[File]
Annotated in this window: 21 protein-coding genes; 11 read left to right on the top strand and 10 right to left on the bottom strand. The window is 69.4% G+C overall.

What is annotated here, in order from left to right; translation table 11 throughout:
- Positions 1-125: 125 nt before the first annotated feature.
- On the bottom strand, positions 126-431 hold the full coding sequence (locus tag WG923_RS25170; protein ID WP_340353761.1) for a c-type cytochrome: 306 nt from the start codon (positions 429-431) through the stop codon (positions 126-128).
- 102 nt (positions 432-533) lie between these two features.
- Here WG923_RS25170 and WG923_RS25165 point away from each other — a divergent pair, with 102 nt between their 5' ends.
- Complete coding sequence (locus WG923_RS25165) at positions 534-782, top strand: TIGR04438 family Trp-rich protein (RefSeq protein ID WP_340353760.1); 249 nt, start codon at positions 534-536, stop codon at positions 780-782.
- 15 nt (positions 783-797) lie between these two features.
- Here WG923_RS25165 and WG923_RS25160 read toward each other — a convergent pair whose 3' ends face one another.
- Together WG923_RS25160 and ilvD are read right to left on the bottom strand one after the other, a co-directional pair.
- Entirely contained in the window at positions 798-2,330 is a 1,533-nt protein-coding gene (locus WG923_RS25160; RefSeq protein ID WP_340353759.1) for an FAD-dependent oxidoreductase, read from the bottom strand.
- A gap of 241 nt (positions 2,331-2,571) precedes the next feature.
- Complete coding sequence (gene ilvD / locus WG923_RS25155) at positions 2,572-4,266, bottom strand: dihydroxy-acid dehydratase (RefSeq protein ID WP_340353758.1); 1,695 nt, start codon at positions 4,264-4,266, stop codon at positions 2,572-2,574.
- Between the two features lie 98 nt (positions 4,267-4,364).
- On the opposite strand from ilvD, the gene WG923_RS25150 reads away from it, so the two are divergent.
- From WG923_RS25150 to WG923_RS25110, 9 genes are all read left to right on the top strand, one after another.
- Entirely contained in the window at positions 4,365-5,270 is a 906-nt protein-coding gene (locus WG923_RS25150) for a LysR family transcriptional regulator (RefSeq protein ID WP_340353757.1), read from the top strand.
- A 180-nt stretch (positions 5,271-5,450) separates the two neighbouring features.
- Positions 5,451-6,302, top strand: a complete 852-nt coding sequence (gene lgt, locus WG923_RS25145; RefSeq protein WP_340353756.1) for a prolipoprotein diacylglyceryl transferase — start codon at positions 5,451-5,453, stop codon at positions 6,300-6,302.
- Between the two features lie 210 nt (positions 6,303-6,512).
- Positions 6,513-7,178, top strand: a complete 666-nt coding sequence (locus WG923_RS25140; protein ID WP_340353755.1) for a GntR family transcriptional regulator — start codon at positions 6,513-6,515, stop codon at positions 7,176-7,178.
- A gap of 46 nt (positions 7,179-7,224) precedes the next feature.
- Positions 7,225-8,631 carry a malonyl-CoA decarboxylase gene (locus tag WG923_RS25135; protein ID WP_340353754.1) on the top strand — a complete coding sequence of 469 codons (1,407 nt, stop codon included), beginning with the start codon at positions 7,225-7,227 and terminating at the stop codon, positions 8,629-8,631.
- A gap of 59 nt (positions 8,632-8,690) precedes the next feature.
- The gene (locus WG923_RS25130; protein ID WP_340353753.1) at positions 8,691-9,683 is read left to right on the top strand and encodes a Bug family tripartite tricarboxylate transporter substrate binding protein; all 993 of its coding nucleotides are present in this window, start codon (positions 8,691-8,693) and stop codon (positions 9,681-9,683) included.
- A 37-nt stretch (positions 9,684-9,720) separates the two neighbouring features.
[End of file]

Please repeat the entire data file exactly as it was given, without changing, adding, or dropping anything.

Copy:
Annotated in this window: 21 protein-coding genes; 11 read left to right on the top strand and 10 right to left on the bottom strand. The window is 69.4% G+C overall.

What is annotated here, in order from left to right; translation table 11 throughout:
- Positions 1-125: 125 nt before the first annotated feature.
- On the bottom strand, positions 126-431 hold the full coding sequence (locus tag WG923_RS25170; protein ID WP_340353761.1) for a c-type cytochrome: 306 nt from the start codon (positions 429-431) through the stop codon (positions 126-128).
- 102 nt (positions 432-533) lie between these two features.
- Here WG923_RS25170 and WG923_RS25165 point away from each other — a divergent pair, with 102 nt between their 5' ends.
- Complete coding sequence (locus WG923_RS25165) at positions 534-782, top strand: TIGR04438 family Trp-rich protein (RefSeq protein ID WP_340353760.1); 249 nt, start codon at positions 534-536, stop codon at positions 780-782.
- 15 nt (positions 783-797) lie between these two features.
- Here WG923_RS25165 and WG923_RS25160 read toward each other — a convergent pair whose 3' ends face one another.
- Together WG923_RS25160 and ilvD are read right to left on the bottom strand one after the other, a co-directional pair.
- Entirely contained in the window at positions 798-2,330 is a 1,533-nt protein-coding gene (locus WG923_RS25160; RefSeq protein ID WP_340353759.1) for an FAD-dependent oxidoreductase, read from the bottom strand.
- A gap of 241 nt (positions 2,331-2,571) precedes the next feature.
- Complete coding sequence (gene ilvD / locus WG923_RS25155) at positions 2,572-4,266, bottom strand: dihydroxy-acid dehydratase (RefSeq protein ID WP_340353758.1); 1,695 nt, start codon at positions 4,264-4,266, stop codon at positions 2,572-2,574.
- Between the two features lie 98 nt (positions 4,267-4,364).
- On the opposite strand from ilvD, the gene WG923_RS25150 reads away from it, so the two are divergent.
- From WG923_RS25150 to WG923_RS25110, 9 genes are all read left to right on the top strand, one after another.
- Entirely contained in the window at positions 4,365-5,270 is a 906-nt protein-coding gene (locus WG923_RS25150) for a LysR family transcriptional regulator (RefSeq protein ID WP_340353757.1), read from the top strand.
- A 180-nt stretch (positions 5,271-5,450) separates the two neighbouring features.
- Positions 5,451-6,302, top strand: a complete 852-nt coding sequence (gene lgt, locus WG923_RS25145; RefSeq protein WP_340353756.1) for a prolipoprotein diacylglyceryl transferase — start codon at positions 5,451-5,453, stop codon at positions 6,300-6,302.
- Between the two features lie 210 nt (positions 6,303-6,512).
- Positions 6,513-7,178, top strand: a complete 666-nt coding sequence (locus WG923_RS25140; protein ID WP_340353755.1) for a GntR family transcriptional regulator — start codon at positions 6,513-6,515, stop codon at positions 7,176-7,178.
- A gap of 46 nt (positions 7,179-7,224) precedes the next feature.
- Positions 7,225-8,631 carry a malonyl-CoA decarboxylase gene (locus tag WG923_RS25135; protein ID WP_340353754.1) on the top strand — a complete coding sequence of 469 codons (1,407 nt, stop codon included), beginning with the start codon at positions 7,225-7,227 and terminating at the stop codon, positions 8,629-8,631.
- A gap of 59 nt (positions 8,632-8,690) precedes the next feature.
- The gene (locus WG923_RS25130; protein ID WP_340353753.1) at positions 8,691-9,683 is read left to right on the top strand and encodes a Bug family tripartite tricarboxylate transporter substrate binding protein; all 993 of its coding nucleotides are present in this window, start codon (positions 8,691-8,693) and stop codon (positions 9,681-9,683) included.
- A 37-nt stretch (positions 9,684-9,720) separates the two neighbouring features.